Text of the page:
You were a little drunk and you didn’t like the idea of having to walk the dim alleyways alone. Running into the middle of Plaça Reial, you hoped to see Xavier ahead of you, but you scanned the crowds and didn’t find him. You walked quickly up a narrow street, nearly tripping over two people who were sprawled on the ground in the dark. The night’s heat gathered around your face and your upper lip began to dampen; you folded your arms around your body, dipped your head and ploughed through the people walking towards you. Then, realising that you probably looked agitated, you slowed your pace and stepped more surely; you were glad to see the lit-up markets stalls of the Ramblas ahead. Hearing someone running behind you, you turned to see Marina coming up the alleyway. She was clutching the tin-whistle and her bag of coins; she banged into you and grabbed at your arm.

‘Please, please, help me. You know me, you know me,’ she babbled. Her eyes were rolling in their sockets and she looked feverish, but her clutching hand was strong on your arm. You told her to calm down and glanced behind to see if her dreadlocked minder was coming after her.
‘Marina! Marina! It’s me, it’s Lillis,’ you said, shaking her. She seemed to be asleep on her feet. ‘Can you run?’
She nodded, her head bobbing like a toddler’s, so you dragged her, half-running, up the alley to the Ramblas. Once there, you weaved through people and crossed the road into El Raval, then took a roundabout route to your studio on Carrer de Sant Pau, where you shoved her up the stairs ahead of you.


You woke to a rhythmic pounding on the door. When you opened your eyes, you saw the back of Marina’s short dirtyblonde hair beside you on the pillow and couldn’t figure out why she wasn’t Xavier. The wheening of the ceiling fan blended with the thumping that went on and on. You remembered what had happened.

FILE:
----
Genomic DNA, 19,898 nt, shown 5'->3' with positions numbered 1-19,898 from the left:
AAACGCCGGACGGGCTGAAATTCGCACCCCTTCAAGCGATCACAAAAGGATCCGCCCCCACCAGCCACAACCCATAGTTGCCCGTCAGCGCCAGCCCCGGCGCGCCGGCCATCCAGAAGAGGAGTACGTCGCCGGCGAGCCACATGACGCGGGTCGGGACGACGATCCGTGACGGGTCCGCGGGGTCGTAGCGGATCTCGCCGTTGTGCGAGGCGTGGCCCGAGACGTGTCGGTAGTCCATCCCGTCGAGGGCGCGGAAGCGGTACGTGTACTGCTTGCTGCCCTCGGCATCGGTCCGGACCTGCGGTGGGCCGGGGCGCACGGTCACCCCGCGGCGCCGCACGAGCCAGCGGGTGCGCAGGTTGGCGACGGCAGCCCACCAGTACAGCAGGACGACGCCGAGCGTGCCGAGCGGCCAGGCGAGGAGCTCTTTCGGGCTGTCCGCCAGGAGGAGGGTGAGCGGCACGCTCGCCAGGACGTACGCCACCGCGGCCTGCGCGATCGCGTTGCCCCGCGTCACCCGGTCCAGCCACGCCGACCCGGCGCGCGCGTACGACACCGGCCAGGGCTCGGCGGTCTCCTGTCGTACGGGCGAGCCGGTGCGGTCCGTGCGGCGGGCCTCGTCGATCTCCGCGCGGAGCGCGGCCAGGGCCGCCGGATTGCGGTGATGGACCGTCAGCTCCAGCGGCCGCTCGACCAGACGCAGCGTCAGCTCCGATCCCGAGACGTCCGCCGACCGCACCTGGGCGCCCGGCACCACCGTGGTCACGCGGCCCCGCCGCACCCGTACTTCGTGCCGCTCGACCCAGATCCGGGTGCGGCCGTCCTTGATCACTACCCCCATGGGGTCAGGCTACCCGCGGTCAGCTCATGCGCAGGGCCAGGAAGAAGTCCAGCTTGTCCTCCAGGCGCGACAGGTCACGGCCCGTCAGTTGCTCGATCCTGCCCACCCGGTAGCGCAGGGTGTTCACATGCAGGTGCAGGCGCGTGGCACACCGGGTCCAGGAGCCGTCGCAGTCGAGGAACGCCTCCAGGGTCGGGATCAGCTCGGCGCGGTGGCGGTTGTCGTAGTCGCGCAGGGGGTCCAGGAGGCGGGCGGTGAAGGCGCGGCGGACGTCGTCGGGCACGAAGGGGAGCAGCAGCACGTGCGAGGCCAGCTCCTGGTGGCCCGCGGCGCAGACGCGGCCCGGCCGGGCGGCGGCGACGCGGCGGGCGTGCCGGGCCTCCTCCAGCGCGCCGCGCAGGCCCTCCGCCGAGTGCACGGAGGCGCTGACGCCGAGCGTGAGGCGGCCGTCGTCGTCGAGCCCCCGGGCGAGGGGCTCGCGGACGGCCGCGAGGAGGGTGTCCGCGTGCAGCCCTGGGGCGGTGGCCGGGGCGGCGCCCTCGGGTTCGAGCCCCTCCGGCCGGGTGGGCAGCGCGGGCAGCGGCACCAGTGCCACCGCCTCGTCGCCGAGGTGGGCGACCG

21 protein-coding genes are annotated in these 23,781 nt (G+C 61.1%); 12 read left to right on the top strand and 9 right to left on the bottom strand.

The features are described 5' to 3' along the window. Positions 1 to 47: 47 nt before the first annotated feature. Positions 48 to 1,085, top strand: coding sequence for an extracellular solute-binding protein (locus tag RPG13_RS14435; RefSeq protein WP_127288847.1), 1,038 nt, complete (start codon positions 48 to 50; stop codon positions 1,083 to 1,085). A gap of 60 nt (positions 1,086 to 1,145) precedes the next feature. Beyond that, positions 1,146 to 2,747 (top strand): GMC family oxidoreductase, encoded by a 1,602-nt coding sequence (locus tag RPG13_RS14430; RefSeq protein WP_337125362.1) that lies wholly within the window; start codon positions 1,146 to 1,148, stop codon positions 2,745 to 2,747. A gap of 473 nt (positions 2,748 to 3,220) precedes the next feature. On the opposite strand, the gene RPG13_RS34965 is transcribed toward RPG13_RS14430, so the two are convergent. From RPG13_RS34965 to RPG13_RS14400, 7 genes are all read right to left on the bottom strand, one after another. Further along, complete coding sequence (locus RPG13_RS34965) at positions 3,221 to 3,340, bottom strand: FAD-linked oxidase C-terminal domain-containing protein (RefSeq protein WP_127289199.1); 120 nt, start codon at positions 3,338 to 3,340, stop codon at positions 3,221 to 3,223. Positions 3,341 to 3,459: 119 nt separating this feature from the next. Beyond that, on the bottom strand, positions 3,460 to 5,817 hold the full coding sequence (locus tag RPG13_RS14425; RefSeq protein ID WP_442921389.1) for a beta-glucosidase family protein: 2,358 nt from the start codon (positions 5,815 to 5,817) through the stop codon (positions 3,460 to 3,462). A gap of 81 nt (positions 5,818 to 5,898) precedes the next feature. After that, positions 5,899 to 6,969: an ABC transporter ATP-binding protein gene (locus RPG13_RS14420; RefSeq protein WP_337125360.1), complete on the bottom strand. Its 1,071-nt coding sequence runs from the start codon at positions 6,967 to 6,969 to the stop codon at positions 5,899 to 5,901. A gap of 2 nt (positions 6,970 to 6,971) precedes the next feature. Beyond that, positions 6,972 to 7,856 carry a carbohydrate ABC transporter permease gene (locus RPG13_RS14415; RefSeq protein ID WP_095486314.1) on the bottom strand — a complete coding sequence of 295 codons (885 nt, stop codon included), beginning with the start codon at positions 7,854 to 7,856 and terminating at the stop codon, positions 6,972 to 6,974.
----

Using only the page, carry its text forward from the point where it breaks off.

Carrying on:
‘Who is it?’
‘It’s me. Who do you think it is?’
You let Xavier in.
‘Where the hell did you get to?’ He saw Marina on the bed, still dressed in worn ski-pants and T-shirt. ‘What the fuck is she doing here?’
‘She had nowhere to go.’
‘Get her out of here, she’s a dirty junkie.’
‘She’s only a kid.’
‘Get her out! She’s a fucking pro,’ he shouted.
‘Keep your voice down, Xavier. This is my place and I’m letting her stay.’
‘Do you have any idea who her pimp is, Lillis?’
You shook your head.
‘It’s French Bernard. Do you know him?’
‘I’ve seen him. Big. Dreadlocks.’
‘You don’t want to make an enemy of that man, believe me, Lillis. I should know.’
‘What could I do? She just needed a little help.’
‘For your own sake, and mine, get rid of her.’ Xavier was pointing his finger into your face. You pushed it away.
‘She’s staying.’
He let a roar and kicked at the leg of a chair, sending it skidding across the tiles; it crashed into the wall. Marina didn’t even stir.
‘Lillis, make a choice: if she stays, I go.’
You looked at him, at the raw anger that tensed his whole body. Then you looked at Marina, curled on the bed like a baby.
‘I think you’d better leave.’
Xavier threw up his arms. ‘You crazy bitch.’ He turned away, then swung back, went to say something and stopped himself; he crossed the floor, opened the door and looked at you.
‘Thank you, fuck you, and good bye.’ The slamming door made you wince.
‘Goodbye, Xavier,’ you said to the air.
Marina sat up, rubbed at her eyes. You smiled at her. ‘How are you doing? Breakfast?’
She stood up out of the bed, reached for her whistle and bag. ‘I have to go and find Bernard,’ she said, ‘he’ll be looking for me.’
‘Wait, Marina.’ You put your hand on her shoulder. ‘Will you be okay? Will Bernard not be angry with you for running off?’
Marina shrugged. ‘Thanks, Lillis. For the bed. See you around, yeah?’
You let her go.